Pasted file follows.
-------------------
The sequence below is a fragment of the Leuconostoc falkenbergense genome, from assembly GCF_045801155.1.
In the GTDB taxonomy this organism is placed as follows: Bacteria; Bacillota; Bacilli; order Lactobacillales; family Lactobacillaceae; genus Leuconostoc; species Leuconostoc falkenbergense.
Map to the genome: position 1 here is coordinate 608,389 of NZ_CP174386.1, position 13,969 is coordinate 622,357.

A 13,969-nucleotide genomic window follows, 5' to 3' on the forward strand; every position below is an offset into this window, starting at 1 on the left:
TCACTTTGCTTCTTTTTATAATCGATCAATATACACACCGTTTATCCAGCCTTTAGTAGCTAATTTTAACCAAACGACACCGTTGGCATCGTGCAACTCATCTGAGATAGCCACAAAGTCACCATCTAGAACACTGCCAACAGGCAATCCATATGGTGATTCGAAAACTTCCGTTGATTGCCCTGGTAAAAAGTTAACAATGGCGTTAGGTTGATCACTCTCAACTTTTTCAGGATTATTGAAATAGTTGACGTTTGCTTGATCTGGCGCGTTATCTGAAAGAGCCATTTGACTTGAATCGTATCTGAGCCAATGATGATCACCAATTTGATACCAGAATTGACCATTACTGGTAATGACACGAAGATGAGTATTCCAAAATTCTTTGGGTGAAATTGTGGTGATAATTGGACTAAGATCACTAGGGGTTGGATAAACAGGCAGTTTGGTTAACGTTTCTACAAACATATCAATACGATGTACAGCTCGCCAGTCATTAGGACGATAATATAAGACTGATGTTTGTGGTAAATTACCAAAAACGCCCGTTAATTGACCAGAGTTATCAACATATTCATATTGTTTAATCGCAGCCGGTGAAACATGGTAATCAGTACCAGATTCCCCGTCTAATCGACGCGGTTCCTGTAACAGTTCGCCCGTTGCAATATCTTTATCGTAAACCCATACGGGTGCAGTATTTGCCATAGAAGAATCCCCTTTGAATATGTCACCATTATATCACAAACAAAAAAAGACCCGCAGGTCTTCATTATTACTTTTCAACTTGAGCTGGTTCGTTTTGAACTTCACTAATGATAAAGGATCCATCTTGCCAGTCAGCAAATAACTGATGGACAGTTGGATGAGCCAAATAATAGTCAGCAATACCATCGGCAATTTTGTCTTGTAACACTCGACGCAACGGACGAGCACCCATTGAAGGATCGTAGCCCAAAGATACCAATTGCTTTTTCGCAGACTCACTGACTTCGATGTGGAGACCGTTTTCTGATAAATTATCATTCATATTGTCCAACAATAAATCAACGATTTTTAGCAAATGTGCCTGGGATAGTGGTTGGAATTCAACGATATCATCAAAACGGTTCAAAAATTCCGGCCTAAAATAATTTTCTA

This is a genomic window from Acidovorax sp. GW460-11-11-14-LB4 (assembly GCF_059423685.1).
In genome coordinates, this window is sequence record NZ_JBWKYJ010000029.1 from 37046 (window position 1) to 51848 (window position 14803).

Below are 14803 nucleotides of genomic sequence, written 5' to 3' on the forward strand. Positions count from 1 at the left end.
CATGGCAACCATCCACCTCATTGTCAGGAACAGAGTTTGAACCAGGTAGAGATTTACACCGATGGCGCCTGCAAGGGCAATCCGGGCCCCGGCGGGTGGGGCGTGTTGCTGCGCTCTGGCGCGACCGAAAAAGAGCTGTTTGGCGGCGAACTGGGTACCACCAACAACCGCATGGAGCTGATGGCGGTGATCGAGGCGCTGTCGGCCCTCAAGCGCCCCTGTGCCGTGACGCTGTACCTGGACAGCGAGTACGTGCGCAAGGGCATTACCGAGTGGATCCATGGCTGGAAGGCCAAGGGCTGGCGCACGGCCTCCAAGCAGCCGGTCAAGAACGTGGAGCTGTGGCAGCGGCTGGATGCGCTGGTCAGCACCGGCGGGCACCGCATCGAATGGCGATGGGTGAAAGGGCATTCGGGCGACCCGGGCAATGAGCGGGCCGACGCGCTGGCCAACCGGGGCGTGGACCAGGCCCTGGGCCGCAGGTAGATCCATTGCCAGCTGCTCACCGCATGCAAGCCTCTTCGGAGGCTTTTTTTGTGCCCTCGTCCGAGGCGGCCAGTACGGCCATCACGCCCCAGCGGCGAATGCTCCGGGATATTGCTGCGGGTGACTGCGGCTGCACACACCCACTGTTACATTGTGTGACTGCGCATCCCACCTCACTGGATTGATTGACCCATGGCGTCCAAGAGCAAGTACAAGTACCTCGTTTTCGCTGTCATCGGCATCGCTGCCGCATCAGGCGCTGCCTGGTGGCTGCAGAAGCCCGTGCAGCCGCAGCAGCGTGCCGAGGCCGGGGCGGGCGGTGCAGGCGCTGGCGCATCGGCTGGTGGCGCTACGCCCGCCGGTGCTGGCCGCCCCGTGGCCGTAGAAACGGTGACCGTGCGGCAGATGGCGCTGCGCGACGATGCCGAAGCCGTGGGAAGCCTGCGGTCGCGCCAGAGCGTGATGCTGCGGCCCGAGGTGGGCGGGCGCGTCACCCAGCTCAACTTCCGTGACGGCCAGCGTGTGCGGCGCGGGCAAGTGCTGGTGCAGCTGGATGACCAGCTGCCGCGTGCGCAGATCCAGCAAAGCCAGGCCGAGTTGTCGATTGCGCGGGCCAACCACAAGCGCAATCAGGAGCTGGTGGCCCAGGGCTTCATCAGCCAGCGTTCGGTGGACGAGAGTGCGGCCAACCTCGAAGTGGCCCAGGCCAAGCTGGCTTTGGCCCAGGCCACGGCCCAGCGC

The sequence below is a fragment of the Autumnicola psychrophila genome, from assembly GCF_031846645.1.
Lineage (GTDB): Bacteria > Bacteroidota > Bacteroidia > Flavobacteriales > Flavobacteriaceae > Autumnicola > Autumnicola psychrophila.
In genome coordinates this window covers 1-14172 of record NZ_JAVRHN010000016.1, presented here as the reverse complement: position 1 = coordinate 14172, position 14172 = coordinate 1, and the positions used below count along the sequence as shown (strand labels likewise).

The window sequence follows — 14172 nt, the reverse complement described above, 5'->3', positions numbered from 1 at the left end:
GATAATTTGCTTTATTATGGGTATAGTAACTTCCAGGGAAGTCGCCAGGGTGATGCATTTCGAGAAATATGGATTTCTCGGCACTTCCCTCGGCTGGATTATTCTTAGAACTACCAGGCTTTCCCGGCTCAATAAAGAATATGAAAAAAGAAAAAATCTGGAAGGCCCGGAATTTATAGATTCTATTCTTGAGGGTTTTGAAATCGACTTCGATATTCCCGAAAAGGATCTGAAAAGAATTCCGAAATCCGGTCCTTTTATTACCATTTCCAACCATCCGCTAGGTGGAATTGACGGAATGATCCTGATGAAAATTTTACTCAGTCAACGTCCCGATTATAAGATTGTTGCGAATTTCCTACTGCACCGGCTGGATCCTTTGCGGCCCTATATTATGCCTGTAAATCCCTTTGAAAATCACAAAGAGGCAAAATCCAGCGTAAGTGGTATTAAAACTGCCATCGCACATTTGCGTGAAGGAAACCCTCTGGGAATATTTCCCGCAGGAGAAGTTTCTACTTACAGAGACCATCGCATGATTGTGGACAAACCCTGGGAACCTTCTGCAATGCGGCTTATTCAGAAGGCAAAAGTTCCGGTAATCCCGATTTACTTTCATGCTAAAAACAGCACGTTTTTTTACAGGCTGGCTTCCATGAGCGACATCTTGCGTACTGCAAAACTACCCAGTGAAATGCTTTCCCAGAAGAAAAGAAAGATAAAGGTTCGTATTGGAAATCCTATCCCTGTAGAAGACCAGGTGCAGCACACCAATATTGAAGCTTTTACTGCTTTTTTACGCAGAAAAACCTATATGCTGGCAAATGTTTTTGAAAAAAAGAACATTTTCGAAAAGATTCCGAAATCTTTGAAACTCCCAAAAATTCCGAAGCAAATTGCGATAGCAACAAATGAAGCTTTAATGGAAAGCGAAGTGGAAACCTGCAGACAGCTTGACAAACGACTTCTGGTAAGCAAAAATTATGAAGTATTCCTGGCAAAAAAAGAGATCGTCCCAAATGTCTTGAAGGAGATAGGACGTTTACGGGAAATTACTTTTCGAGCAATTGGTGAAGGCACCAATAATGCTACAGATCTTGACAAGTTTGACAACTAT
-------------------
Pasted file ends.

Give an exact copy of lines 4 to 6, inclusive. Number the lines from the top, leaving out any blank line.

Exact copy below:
A 13,969-nucleotide genomic window follows, 5' to 3' on the forward strand; every position below is an offset into this window, starting at 1 on the left:
TCACTTTGCTTCTTTTTATAATCGATCAATATACACACCGTTTATCCAGCCTTTAGTAGCTAATTTTAACCAAACGACACCGTTGGCATCGTGCAACTCATCTGAGATAGCCACAAAGTCACCATCTAGAACACTGCCAACAGGCAATCCATATGGTGATTCGAAAACTTCCGTTGATTGCCCTGGTAAAAAGTTAACAATGGCGTTAGGTTGATCACTCTCAACTTTTTCAGGATTATTGAAATAGTTGACGTTTGCTTGATCTGGCGCGTTATCTGAAAGAGCCATTTGACTTGAATCGTATCTGAGCCAATGATGATCACCAATTTGATACCAGAATTGACCATTACTGGTAATGACACGAAGATGAGTATTCCAAAATTCTTTGGGTGAAATTGTGGTGATAATTGGACTAAGATCACTAGGGGTTGGATAAACAGGCAGTTTGGTTAACGTTTCTACAAACATATCAATACGATGTACAGCTCGCCAGTCATTAGGACGATAATATAAGACTGATGTTTGTGGTAAATTACCAAAAACGCCCGTTAATTGACCAGAGTTATCAACATATTCATATTGTTTAATCGCAGCCGGTGAAACATGGTAATCAGTACCAGATTCCCCGTCTAATCGACGCGGTTCCTGTAACAGTTCGCCCGTTGCAATATCTTTATCGTAAACCCATACGGGTGCAGTATTTGCCATAGAAGAATCCCCTTTGAATATGTCACCATTATATCACAAACAAAAAAAGACCCGCAGGTCTTCATTATTACTTTTCAACTTGAGCTGGTTCGTTTTGAACTTCACTAATGATAAAGGATCCATCTTGCCAGTCAGCAAATAACTGATGGACAGTTGGATGAGCCAAATAATAGTCAGCAATACCATCGGCAATTTTGTCTTGTAACACTCGACGCAACGGACGAGCACCCATTGAAGGATCGTAGCCCAAAGATACCAATTGCTTTTTCGCAGACTCACTGACTTCGATGTGGAGACCGTTTTCTGATAAATTATCATTCATATTGTCCAACAATAAATCAACGATTTTTAGCAAATGTGCCTGGGATAGTGGTTGGAATTCAACGATATCATCAAAACGGTTCAAAAATTCCGGCCTAAAATAATTTTCTA

This is a genomic window from Acidovorax sp. GW460-11-11-14-LB4 (assembly GCF_059423685.1).